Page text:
Volker was also working as executive director of the McCain Institute and was a consultant for the lobbying firm BGR, which counted the defense contractor Raytheon and the Ukrainian government as clients until last year. Raytheon is part of a joint venture that manufactures Javelin antitank missiles, which the Trump administration agreed to supply to Ukraine. BGR said Volker recused himself from Ukraine government work at the firm when he started the special-envoy job. 

Volker’s statement casts the president’s reluctance to meet with Zelensky as having little to do with Biden or Burisma but instead related to his “long-held negative view towards Ukraine” and Giuliani’s assertion of Ukrainian malfeasance in the 2016 election. He cast himself as innocently working to improve the bilateral relationship and suggested that Trump’s bigger focus was on persuading the Ukrainians to investigate the 2016 election with a view to undermining the case that the Russians had interfered on his behalf. 

In a text message ahead of the July 25 phone call, Volker told an adviser to Zelensky: “Heard from White House — assuming President Z convinces trump he will investigate / ‘get to the bottom of what happened’ in 2016, we will nail down date for visit to Washington. Good luck! See you tomorrow — kurt.” 

However, it is clear from the text messages Volker knew by Aug. 10 that a renewed investigation of Burisma, the gas company where Hunter Biden served on the board, along with a probe of Ukraine and the Democrats during the 2016 election, were viewed in Kiev as a quid pro quo for the Ukrainian president to secure a date for a White House summit with Trump. 

“Once we have a date, will call for a press briefing, announcing upcoming visit and outlining vision for the reboot of US-UKRAINE relationship, including among other things Burisma and election meddling investigations,” Andrey Yermak, an aide to Zelensky, wrote in an Aug. 10 message to Volker.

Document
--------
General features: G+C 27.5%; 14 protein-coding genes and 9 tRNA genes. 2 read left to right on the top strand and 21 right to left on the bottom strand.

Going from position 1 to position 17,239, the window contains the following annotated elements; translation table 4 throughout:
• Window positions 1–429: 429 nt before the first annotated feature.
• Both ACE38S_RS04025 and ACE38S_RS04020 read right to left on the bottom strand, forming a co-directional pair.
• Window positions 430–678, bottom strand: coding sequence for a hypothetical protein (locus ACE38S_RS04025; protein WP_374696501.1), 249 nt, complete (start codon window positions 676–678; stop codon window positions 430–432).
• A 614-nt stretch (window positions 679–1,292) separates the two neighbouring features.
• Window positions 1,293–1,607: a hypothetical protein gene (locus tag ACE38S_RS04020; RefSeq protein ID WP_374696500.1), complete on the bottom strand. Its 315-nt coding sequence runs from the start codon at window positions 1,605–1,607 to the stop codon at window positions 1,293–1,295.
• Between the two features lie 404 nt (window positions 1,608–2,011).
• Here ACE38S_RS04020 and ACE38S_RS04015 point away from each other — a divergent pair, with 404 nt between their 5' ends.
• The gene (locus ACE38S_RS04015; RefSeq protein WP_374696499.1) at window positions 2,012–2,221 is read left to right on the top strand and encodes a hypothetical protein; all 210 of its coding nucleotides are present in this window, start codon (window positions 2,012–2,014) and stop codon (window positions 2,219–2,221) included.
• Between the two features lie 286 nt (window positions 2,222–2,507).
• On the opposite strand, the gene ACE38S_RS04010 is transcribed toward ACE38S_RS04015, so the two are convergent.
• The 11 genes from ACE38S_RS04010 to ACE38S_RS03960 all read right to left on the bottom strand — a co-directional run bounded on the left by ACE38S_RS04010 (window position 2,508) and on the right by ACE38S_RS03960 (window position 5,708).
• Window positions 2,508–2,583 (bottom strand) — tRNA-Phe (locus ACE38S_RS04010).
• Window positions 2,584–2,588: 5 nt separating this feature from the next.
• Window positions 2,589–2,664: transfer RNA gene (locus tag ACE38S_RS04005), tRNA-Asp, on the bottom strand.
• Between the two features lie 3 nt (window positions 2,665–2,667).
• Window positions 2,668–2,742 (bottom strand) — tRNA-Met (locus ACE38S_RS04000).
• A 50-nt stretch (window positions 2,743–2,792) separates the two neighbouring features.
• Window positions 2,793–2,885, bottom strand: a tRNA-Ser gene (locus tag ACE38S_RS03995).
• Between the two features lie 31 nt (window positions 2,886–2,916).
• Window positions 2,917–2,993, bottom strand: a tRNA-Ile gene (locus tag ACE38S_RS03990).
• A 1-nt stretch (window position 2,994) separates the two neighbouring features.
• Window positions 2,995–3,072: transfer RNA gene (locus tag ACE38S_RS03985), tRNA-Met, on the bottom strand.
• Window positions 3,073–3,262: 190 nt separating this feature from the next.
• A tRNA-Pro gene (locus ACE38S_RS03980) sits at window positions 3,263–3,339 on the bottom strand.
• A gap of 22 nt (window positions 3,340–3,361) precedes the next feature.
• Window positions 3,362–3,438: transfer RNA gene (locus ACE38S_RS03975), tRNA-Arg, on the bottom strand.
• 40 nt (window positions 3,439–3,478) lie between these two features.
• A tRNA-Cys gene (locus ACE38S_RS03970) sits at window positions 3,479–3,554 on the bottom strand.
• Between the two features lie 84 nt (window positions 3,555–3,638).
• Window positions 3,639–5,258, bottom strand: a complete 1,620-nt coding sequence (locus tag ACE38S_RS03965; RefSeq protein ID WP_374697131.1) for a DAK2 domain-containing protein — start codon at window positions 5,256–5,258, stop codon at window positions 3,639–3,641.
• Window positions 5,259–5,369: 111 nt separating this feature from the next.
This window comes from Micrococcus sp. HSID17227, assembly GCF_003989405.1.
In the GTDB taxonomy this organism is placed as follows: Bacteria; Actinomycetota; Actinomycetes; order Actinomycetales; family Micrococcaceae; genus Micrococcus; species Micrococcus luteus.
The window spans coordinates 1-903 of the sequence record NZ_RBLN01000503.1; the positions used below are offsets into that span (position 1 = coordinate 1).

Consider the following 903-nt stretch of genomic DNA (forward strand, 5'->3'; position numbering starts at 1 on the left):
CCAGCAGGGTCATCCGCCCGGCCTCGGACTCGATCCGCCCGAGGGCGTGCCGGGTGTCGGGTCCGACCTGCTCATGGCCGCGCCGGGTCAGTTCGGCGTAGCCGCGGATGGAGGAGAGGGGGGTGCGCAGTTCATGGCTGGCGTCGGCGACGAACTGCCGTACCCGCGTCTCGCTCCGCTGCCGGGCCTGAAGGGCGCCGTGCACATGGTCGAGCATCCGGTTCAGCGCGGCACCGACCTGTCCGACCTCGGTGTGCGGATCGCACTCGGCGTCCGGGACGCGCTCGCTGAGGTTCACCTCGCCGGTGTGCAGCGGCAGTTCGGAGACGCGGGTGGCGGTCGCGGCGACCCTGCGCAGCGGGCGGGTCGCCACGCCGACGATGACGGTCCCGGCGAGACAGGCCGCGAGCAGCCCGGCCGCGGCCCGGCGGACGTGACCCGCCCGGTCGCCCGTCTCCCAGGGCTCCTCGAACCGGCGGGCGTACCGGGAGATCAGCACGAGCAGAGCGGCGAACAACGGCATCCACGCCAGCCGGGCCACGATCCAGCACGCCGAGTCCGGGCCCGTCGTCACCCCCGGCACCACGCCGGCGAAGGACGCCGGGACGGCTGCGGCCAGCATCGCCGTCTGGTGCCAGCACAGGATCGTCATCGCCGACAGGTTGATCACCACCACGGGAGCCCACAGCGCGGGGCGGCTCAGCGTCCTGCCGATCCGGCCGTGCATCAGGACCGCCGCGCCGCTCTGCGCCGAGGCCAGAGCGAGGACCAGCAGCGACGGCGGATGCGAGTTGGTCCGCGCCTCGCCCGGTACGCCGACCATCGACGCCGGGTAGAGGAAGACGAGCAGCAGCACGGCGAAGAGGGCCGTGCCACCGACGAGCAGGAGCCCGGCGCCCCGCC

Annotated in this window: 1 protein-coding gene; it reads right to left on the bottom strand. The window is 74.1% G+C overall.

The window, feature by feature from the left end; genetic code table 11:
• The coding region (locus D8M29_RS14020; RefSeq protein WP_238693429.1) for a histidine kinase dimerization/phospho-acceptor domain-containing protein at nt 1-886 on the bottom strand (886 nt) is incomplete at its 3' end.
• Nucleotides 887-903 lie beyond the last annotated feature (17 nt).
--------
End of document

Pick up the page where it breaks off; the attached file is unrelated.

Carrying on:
“Sounds great!” Volker responded.

Volker and the U.S. ambassador to the European Union, Gordon Sondland, worked on a draft statement for the Ukrainians so they could satisfy Trump’s demands. After sending it to Giuliani, who wanted an explicit reference to Burisma and the 2016 election investigation, the two messaged back and forth to work up the text to send back to the Ukrainians, according to Volker. The Ukrainians ultimately did not agree to the statement upon receiving that version. 

Volker said that Zelensky’s aide replied by saying that the Ukrainian government did not want to mention Burisma and the 2016 election directly. Volker said he agreed with their decision and said he reiterated it was essential Ukraine do nothing that could be seen as interfering in the 2020 election. Zelensky’s aide agreed, Volker said, “and the idea of putting out a statement was shelved.”

Suggesting language to send back to the Ukrainians in a later August text, Volker wrote to Sondland: “We intend to initiate and complete a transparent and unbiased investigation of all available facts and episodes, including those involving Burisma and the 2016 U.S. elections, which in turn will prevent the recurrence of this problem in the future.” 

“Perfect. Let’s send to Andrey after our call,” Sondland replied, referring to Yermak by his first name.

Volker also pleaded ignorance of Trump’s July 25 call in which he raised investigating Burisma and Biden with Zelensky, saying he received a general readout of the conversation from people who described it as a “good, congratulatory call.” He said he learned the full details about the call only when it was released late last month.